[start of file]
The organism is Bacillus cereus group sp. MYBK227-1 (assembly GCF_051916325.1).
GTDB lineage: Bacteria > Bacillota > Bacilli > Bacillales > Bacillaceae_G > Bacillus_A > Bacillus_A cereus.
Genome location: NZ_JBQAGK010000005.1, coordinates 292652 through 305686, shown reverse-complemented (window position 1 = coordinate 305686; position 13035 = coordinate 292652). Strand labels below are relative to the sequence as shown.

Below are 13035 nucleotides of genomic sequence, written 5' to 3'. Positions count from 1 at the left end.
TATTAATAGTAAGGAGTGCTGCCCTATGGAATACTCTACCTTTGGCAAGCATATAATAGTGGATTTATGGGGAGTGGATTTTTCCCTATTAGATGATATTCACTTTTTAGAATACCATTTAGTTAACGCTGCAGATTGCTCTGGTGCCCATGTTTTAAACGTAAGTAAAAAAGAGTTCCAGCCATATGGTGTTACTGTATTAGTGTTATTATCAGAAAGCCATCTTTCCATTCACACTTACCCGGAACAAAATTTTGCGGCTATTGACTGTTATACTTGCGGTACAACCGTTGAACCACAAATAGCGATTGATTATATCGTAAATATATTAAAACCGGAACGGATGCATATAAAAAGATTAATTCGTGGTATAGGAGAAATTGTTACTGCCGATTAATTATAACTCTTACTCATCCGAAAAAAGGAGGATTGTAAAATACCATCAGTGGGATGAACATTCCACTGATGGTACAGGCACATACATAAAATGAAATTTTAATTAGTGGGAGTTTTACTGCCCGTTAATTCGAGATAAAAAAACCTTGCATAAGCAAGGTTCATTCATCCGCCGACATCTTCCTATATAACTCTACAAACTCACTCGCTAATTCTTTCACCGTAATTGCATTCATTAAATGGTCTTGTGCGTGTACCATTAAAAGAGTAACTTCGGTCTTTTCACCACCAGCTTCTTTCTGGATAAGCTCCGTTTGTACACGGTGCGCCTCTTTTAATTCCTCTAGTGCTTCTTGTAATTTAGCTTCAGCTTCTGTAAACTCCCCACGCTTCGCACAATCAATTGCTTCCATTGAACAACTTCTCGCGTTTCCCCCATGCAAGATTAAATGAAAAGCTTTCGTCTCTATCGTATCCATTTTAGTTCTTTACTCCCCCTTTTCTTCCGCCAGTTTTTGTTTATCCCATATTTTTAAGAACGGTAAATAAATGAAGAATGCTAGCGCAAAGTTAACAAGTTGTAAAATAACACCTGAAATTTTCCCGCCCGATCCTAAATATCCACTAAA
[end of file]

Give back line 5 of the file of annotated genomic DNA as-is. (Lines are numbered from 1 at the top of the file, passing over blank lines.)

TATTAATAGTAAGGAGTGCTGCCCTATGGAATACTCTACCTTTGGCAAGCATATAATAGTGGATTTATGGGGAGTGGATTTTTCCCTATTAGATGATATTCACTTTTTAGAATACCATTTAGTTAACGCTGCAGATTGCTCTGGTGCCCATGTTTTAAACGTAAGTAAAAAAGAGTTCCAGCCATATGGTGTTACTGTATTAGTGTTATTATCAGAAAGCCATCTTTCCATTCACACTTACCCGGAACAAAATTTTGCGGCTATTGACTGTTATACTTGCGGTACAACCGTTGAACCACAAATAGCGATTGATTATATCGTAAATATATTAAAACCGGAACGGATGCATATAAAAAGATTAATTCGTGGTATAGGAGAAATTGTTACTGCCGATTAATTATAACTCTTACTCATCCGAAAAAAGGAGGATTGTAAAATACCATCAGTGGGATGAACATTCCACTGATGGTACAGGCACATACATAAAATGAAATTTTAATTAGTGGGAGTTTTACTGCCCGTTAATTCGAGATAAAAAAACCTTGCATAAGCAAGGTTCATTCATCCGCCGACATCTTCCTATATAACTCTACAAACTCACTCGCTAATTCTTTCACCGTAATTGCATTCATTAAATGGTCTTGTGCGTGTACCATTAAAAGAGTAACTTCGGTCTTTTCACCACCAGCTTCTTTCTGGATAAGCTCCGTTTGTACACGGTGCGCCTCTTTTAATTCCTCTAGTGCTTCTTGTAATTTAGCTTCAGCTTCTGTAAACTCCCCACGCTTCGCACAATCAATTGCTTCCATTGAACAACTTCTCGCGTTTCCCCCATGCAAGATTAAATGAAAAGCTTTCGTCTCTATCGTATCCATTTTAGTTCTTTACTCCCCCTTTTCTTCCGCCAGTTTTTGTTTATCCCATATTTTTAAGAACGGTAAATAAATGAAGAATGCTAGCGCAAAGTTAACAAGTTGTAAAATAACACCTGAAATTTTCCCGCCCGATCCTAAATATCCACTAAA